When typing a new group message or scheduling a meeting, you can now select that group while entering recipients to save tons of time.
Shared mailboxes and calendars – can be set up for multiple people to access and update as needed. Your entire sales or customer service team could use one mailbox to keep correspondence cohesive. The same thing applies to shared calendars as well so everyone on the team can stay updated with the most current information and schedules.
Setting up a shared calendar for projects is something we take advantage of frequently at Techvera. The rest of your staff can see where the project team is at and what they’re doing at any given time, and your project team can work off of one calendar and see updates in real time.
These must be created on the admin level, so have your IT company or Outlook administrator follow Microsoft’s steps for setting up a shared mailbox.
ADDITIONAL PRODUCTIVITY TRICKS
Out of office replies and inbox control – Outlook has very cool out of office notification functionality. You can pre-set replies for future dates when you know they’ll be needed.
For example, if you know you will be out of the office on a certain day, open up Outlook’s automatic replies area located under Account Information:
Set the dates and times you’d like the reply to be active during, enter your message, and hit ok!
Customize the reply even further using the “Rules…” button on the bottom left of that dialog box. From here you can have messages from important clients or vendors that come to you while you’re out be forwarded to another employee, send spam messages to auto-delete, and much more.
This will help automatically control your inbox even while you’re out of the office so you’re not playing 300-email-catch-up when you come back to work. (Note: Replies are handled per-mailbox, so if you need an automatic reply in multiple mailboxes you will need to set each one.)
Task lists – If you’ve ever clicked over to Outlook with the intention of replying to a certain email and 30 minutes later found yourself completely off-topic (or forget to ever reply at all!), you likely can benefit from flagging and creating task lists. Right-click on the desired email and find the “Follow up” menu item:
From here you can select your desired due date for following up on that message, and Outlook will send you alerts when the time is approaching. This creates a running to-do list for you within Outlook as well. At the bottom of your mailbox list on the left-hand side, you’ll see this icon:
Clicking on that will bring up a running list of all the items you’ve flagged and their due dates. Once you’ve completed a task, right click on the message again and hit “Mark Completed“. (Note: You can even customize these flags with different priorities and timelines!)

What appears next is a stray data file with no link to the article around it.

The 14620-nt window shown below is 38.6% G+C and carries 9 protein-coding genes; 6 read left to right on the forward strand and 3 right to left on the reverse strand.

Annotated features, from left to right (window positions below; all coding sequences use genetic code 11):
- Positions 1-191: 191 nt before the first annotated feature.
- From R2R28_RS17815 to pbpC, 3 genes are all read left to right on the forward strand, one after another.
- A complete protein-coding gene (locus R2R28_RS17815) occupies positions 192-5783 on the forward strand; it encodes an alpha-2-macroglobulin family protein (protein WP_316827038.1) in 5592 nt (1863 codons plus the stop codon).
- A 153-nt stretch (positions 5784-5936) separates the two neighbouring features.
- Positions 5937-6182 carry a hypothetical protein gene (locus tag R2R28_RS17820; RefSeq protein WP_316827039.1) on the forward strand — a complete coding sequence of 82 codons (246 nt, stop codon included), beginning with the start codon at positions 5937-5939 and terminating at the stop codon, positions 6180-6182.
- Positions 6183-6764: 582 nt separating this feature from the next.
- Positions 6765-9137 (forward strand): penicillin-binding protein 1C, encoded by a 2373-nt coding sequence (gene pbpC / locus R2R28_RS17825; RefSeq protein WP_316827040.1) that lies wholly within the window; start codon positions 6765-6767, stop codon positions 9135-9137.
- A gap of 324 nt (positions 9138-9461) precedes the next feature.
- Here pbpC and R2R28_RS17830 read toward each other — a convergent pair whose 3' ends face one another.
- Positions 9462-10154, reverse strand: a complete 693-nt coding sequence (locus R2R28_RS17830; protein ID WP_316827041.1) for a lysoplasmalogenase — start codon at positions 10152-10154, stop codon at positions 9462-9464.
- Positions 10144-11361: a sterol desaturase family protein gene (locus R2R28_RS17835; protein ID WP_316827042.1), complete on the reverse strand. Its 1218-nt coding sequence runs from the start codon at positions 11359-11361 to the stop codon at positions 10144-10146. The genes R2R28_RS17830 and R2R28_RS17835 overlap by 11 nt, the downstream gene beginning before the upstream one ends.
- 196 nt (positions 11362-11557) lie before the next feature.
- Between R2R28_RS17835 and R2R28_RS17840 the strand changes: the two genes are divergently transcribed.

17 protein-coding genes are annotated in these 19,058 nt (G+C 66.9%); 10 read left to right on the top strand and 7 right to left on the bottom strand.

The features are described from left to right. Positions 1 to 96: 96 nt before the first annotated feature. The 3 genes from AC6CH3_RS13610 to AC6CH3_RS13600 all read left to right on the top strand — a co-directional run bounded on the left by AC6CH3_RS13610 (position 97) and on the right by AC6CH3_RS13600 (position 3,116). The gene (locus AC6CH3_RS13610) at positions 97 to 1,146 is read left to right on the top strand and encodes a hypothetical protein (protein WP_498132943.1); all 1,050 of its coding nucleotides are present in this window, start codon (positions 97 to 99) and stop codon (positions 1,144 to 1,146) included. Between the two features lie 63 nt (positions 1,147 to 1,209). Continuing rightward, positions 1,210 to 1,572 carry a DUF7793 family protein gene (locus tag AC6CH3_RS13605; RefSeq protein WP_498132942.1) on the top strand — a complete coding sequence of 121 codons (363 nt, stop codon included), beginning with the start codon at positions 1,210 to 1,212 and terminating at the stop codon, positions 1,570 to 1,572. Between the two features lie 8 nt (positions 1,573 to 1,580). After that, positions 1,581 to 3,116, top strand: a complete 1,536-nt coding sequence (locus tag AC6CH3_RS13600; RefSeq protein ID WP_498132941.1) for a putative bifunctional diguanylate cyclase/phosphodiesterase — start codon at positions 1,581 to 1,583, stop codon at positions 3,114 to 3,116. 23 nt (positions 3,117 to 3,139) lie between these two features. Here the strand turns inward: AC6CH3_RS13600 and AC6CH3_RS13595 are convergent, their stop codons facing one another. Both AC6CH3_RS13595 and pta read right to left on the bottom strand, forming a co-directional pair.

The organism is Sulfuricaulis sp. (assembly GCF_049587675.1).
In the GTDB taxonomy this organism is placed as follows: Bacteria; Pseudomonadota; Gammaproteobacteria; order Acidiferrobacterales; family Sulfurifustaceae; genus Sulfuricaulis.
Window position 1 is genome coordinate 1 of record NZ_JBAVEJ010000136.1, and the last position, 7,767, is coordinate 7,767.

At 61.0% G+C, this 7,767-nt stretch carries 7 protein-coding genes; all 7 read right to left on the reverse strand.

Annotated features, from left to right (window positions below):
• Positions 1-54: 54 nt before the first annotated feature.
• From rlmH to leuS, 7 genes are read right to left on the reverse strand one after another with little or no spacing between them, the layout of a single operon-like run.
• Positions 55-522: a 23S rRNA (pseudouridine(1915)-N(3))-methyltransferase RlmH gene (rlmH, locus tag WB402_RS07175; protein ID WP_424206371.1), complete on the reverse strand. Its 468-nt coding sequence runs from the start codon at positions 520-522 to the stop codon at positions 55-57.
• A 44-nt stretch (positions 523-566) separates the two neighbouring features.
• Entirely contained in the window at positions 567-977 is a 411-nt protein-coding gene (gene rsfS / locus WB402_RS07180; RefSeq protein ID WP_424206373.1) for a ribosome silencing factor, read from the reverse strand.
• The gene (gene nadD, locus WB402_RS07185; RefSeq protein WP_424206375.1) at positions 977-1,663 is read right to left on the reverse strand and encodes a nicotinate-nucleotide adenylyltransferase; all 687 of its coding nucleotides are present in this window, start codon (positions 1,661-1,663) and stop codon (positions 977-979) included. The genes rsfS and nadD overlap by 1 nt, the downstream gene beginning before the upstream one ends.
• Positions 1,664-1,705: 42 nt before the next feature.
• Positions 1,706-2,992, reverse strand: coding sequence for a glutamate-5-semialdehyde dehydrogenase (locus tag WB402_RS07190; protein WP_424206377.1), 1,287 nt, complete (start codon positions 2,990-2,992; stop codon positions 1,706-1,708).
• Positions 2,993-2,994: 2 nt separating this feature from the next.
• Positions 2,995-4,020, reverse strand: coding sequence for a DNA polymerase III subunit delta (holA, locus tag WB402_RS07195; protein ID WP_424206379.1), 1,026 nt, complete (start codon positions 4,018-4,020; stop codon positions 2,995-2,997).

Utilizing the calendar – We’re always scheduling meetings in business! Make this process faster and more efficient by utilizing your Outlook calendar. From any email, you can click the “Meeting” button at the top of your Outlook window, or hit “CTRL + ALT + R” to begin scheduling a meeting referencing that email message.
The meeting scheduler imports that email content so you can see what was said originally and keep everyone involved in the loop. Outlook also suggests times you are available in the righthand column, and at the top you can set reminders for each meeting participant. Once the invitee has accepted or rejected the meeting request, you will receive a confirmation email.
Outlook’s scheduling assistant can also help you find workable meeting times with multiple people. Click on the “Scheduling Assistant” at the top of your Outlook window.
Enter all the meeting attendees in the left bar and you’ll see a view of everyone’s calendars. On the right bar you’ll see a list of suggested times as Outlook finds windows where every member is available. This can save a huge amount of time trying to coordinate with multiple meeting attendees.
Delayed send – Working late at night and think of an email you want to send, but don’t want to bug your team member or contact until a more business-friendly time? Delayed sends are perfect for this. Schedule a message to send at a designated time by composing an email like usual, then clicking the “Delay delivery” button at the top of your Outlook window:
The message will sit in your Outbox until the scheduled time comes around, then automatically send to the contact. (Note: the delayed message is specific to the Outlook instance that you’re using, and Outlook must be open and running to send the scheduled message. For instance, if you’ve scheduled a message to delay send on your computer, Outlook on your computer must be open during that time.)
Signature management – While not a huge time-saver (except for perhaps your marketing department!), unified signature management helps businesses maintain consistent branding across all employees’ emails. Utilizing a service that centrally manages signatures also prevents your marketing or PR person from having to ensure each employee updates their signature (and does it correctly) when changes are needed.
The service we use also allows a custom marketing message, link, or banner to be displayed underneath each signature and tracks interaction – very useful for additional marketing and promotional opportunities. The majority of these programs integrate easily with Outlook and work with phones/tablets as well.